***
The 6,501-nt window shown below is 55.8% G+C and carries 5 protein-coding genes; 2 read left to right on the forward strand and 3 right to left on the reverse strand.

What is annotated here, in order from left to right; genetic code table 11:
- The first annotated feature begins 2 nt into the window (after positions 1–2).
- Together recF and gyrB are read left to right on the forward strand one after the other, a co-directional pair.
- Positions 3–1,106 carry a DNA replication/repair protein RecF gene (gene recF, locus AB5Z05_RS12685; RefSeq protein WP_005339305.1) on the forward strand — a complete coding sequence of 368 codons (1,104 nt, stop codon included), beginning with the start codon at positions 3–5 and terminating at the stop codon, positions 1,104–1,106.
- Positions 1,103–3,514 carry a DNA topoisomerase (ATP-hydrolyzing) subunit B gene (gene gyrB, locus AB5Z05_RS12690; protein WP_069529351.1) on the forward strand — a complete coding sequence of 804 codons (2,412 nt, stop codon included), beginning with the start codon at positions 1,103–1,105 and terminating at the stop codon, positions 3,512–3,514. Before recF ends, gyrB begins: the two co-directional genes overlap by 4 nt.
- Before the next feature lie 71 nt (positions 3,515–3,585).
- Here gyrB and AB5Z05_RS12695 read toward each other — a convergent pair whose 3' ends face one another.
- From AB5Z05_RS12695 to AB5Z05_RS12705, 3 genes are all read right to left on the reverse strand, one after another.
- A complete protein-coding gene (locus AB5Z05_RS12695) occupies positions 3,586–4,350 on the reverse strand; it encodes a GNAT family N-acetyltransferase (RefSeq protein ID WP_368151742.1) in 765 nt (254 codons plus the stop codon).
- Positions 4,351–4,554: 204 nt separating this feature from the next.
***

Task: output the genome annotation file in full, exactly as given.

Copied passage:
The 6,501-nt window shown below is 55.8% G+C and carries 5 protein-coding genes; 2 read left to right on the forward strand and 3 right to left on the reverse strand.

What is annotated here, in order from left to right; genetic code table 11:
- The first annotated feature begins 2 nt into the window (after positions 1–2).
- Together recF and gyrB are read left to right on the forward strand one after the other, a co-directional pair.
- Positions 3–1,106 carry a DNA replication/repair protein RecF gene (gene recF, locus AB5Z05_RS12685; RefSeq protein WP_005339305.1) on the forward strand — a complete coding sequence of 368 codons (1,104 nt, stop codon included), beginning with the start codon at positions 3–5 and terminating at the stop codon, positions 1,104–1,106.
- Positions 1,103–3,514 carry a DNA topoisomerase (ATP-hydrolyzing) subunit B gene (gene gyrB, locus AB5Z05_RS12690; protein WP_069529351.1) on the forward strand — a complete coding sequence of 804 codons (2,412 nt, stop codon included), beginning with the start codon at positions 1,103–1,105 and terminating at the stop codon, positions 3,512–3,514. Before recF ends, gyrB begins: the two co-directional genes overlap by 4 nt.
- Before the next feature lie 71 nt (positions 3,515–3,585).
- Here gyrB and AB5Z05_RS12695 read toward each other — a convergent pair whose 3' ends face one another.
- From AB5Z05_RS12695 to AB5Z05_RS12705, 3 genes are all read right to left on the reverse strand, one after another.
- A complete protein-coding gene (locus AB5Z05_RS12695) occupies positions 3,586–4,350 on the reverse strand; it encodes a GNAT family N-acetyltransferase (RefSeq protein ID WP_368151742.1) in 765 nt (254 codons plus the stop codon).
- Positions 4,351–4,554: 204 nt separating this feature from the next.